Cookie Theft

Browser cookies are very visible and can easily stolen or manipulated.

Some web browsers show all cookie data by looking in the preferences area. Lately, it has become more commonplace for browsers to hide this information, but that does not mean that cookie storage is less visible to an attacker. Stored cookies can also be stolen using Cross-Site Scripting (XSS).

Cookie data is also visible while in transit. It is sent in plain text in the headers of every request to the webserver and can be seen by an attacker who can observer network traffic. This is especially easy to do on an open WiFi network such as those commonly found at coffee shops and other businesses.

Imagine a website which makes the terrible security choice to store the user's login state in a cookie as plain text.

  setcookie('user_id', 42);
  setcookie('logged_in', true);

The response to the user will be in plain text.

HTTP/1.0 200 OK
Content-type: text/html
Set-Cookie: user_id=42
Set-Cookie: logged_in=true

After that every request back to the webserver will display those cookie values in plain text.

GET /any_page.php HTTP/1.1
Cookie: user_id=42; logged_in=true

If an attacker can see cookie data, then it is easy for them to "steal" it. They can forge a request and include the cookie data as if it were their own. An attacker could set their own cookies to those values or forge new requests which include "user_id=42; logged_in=true". Alternatively, an attacker could modify the cookie values. In this example, they might try "user_id=1; logged_in=true" to see if that granted access to a different account.

Cookie Theft and Manipulation Preventions

The best prevention advice is simply not to put anything of value in cookies, where it could be intercepted. Only store non-sensitive data in cookies. For example, it is acceptable to store a user's language preference or a user's most recent choice for sorting a table of data. These are not sensitive, and an attacker would have little to gain from them.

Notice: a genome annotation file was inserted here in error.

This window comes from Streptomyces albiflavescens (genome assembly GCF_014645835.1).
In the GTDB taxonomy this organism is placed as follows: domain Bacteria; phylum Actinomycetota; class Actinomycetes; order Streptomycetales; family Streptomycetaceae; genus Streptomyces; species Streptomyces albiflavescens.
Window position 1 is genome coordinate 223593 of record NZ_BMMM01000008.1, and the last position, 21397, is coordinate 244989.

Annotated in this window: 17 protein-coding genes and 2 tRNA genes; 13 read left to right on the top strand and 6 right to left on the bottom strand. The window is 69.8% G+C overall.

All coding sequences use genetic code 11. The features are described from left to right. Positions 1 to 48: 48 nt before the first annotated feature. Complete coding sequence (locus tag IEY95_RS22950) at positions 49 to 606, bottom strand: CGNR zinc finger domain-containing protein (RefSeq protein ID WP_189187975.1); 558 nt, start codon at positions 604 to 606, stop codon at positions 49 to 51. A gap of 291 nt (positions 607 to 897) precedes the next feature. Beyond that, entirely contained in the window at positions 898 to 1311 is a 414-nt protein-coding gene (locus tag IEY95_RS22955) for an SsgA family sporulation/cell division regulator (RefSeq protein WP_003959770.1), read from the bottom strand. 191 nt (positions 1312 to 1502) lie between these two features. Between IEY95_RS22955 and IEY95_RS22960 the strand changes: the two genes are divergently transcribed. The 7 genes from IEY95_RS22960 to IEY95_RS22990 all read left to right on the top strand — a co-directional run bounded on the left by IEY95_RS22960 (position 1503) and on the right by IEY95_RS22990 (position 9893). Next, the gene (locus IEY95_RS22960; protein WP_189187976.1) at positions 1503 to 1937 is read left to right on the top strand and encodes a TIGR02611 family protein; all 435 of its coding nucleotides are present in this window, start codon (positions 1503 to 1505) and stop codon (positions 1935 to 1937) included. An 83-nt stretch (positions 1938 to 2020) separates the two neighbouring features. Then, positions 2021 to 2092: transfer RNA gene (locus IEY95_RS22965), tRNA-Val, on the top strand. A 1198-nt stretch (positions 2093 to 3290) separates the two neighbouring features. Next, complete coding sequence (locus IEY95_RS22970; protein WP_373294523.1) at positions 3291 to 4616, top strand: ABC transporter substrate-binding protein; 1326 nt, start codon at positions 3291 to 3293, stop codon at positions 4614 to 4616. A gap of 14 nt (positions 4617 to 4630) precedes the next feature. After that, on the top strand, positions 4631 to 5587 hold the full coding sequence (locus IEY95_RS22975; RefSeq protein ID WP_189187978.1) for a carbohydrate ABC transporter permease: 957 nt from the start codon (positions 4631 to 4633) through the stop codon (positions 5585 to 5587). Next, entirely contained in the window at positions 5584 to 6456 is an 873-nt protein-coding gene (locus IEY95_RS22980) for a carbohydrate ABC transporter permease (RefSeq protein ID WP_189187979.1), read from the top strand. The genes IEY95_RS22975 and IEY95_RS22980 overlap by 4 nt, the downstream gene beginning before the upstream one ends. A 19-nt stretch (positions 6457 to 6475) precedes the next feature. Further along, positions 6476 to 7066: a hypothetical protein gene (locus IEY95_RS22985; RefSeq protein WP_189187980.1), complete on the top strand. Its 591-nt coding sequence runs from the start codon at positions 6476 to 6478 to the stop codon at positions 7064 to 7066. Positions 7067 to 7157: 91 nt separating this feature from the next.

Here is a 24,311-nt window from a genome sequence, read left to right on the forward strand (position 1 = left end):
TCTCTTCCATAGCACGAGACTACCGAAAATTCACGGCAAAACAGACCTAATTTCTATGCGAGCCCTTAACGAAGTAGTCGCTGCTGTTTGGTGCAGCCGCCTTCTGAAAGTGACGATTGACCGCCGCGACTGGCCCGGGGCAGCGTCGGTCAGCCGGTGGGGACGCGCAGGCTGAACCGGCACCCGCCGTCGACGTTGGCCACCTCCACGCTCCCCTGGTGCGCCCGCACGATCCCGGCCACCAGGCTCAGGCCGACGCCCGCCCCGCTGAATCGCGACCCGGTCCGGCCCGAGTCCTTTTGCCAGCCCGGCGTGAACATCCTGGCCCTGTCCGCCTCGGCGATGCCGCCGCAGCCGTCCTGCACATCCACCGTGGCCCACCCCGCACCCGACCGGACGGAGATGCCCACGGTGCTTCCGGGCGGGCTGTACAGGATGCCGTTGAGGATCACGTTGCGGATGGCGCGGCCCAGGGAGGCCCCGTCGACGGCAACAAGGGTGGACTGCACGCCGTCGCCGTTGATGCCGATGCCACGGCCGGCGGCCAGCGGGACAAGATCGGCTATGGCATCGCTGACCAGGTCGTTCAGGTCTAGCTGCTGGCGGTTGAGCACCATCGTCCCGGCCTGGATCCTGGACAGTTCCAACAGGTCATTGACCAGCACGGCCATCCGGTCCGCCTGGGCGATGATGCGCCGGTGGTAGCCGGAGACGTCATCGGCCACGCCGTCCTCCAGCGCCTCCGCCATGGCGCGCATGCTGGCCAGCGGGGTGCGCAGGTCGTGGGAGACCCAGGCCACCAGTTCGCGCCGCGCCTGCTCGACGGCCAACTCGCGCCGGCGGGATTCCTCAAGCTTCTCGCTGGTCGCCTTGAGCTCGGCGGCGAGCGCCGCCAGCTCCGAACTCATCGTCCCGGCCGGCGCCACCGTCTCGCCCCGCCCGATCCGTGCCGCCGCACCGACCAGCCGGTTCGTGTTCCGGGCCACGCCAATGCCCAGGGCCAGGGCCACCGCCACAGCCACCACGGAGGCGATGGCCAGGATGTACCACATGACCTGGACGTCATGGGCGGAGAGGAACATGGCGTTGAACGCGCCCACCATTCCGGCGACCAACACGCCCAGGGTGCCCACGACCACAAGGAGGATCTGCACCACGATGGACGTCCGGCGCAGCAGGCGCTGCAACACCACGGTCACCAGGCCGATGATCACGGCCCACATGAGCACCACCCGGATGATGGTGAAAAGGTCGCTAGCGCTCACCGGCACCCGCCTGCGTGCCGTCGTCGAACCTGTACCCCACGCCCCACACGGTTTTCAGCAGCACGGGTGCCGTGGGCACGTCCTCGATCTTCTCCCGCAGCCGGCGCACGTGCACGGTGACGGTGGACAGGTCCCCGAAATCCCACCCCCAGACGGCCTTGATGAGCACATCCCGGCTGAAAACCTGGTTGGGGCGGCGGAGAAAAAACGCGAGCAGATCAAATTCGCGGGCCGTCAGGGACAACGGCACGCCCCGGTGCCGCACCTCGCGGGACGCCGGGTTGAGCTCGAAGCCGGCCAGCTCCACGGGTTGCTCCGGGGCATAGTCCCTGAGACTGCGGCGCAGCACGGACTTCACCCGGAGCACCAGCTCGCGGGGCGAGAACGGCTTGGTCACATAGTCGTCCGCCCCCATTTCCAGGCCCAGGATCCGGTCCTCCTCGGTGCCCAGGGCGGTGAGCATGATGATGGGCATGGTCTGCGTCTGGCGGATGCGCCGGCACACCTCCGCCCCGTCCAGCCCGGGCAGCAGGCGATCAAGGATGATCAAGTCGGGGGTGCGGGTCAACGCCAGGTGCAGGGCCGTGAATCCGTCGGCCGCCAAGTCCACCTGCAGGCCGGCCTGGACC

Instead, it is a better practice to store sensitive information in a server-side session. A session is usually a file or database record on the server side which contains the user's data. Sensitive data never leaves the server, so it cannot be observed in transit or in storage in the user's browser cookies. Instead, only a reference identifier ("session ID") is sent to the user's browser as a cookie. As you might guess, this session ID needs to be a long and unique string to prevent random guessing. While the data is not observable in transit, it is important to note that the session ID is observable in transit, and additional precautions need to be taken.

A best practice for cookies (and session IDs stored in cookies) is to set cookie expiration dates. Do not let cookies linger, because the longer they are valid, the larger the time period they can be exploited. When a cookie is created with an expiration date, the web browser will automatically delete the cookie after that date.

It is also a good practice to set cookies with a domain and path specified. By default, a cookie is available through a primary domain (""). If a more restricted subdomain ("", "", or "") or file path is specified, then the cookie will only be used for those URLs. This is an application of the Principle of Least privilege. Only give cookies meaning in the areas where they are required.